The socio-economic differences in five hostility measures were studied using a population survey that covered 1,547 men and 1,856 women, aged 25-64 years. Respondents completed the cynical distrust (CynDis), trait anger (Anger), anger suppression (AX/In), control (AX/Con), and expression (AX/Out) scales. Respondents in lower socioeconomic status (SES) groups had higher cynical distrust scores but anger expression scores were higher among respondents in higher SES groups. AX/Out and CynDis were not related to each other, but both correlated positively with trait anger. Among lower SES groups trait anger and anger suppression have a strong positive correlation compared to higher SES groups. It can be argued that anger expression reflects higher self-confidence among higher SES groups in their ability to express anger when necessary, while elevated cynicism among lower SES groups may be a consequence of cumulative negative experiences during their respective lifetimes. Divergent results between hostility-related measures on SES variables suggest that the general notion of hostility is too broad a concept to use.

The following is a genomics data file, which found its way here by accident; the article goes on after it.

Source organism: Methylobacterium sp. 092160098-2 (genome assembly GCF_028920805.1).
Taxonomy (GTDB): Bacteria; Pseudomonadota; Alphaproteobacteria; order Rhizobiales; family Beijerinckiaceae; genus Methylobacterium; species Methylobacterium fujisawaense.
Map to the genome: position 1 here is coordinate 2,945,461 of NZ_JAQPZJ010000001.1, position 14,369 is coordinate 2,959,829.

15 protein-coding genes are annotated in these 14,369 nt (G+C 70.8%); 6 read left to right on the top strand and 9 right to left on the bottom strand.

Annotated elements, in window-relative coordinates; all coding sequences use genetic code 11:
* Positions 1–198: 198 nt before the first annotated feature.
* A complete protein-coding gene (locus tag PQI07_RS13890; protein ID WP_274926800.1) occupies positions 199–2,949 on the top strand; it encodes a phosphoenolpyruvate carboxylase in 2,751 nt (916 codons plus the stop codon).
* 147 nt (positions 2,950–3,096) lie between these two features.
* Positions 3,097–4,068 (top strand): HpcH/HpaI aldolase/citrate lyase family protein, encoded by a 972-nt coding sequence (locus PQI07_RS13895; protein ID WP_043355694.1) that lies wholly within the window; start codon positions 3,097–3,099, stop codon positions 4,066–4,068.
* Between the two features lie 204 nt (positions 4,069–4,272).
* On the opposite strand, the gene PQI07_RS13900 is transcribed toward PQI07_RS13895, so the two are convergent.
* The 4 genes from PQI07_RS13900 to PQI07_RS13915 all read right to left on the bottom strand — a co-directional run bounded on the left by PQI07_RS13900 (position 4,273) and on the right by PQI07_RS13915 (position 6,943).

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Document Type: Research Article
University of Helsinki, Department of Social Psychology P.O. Box 9, FIN-00014, Helsinki, Finland and National Public Health Institute, Department of Epidemiology and Health Promotion, Helsinki, Finland
Publication date: January 1, 2002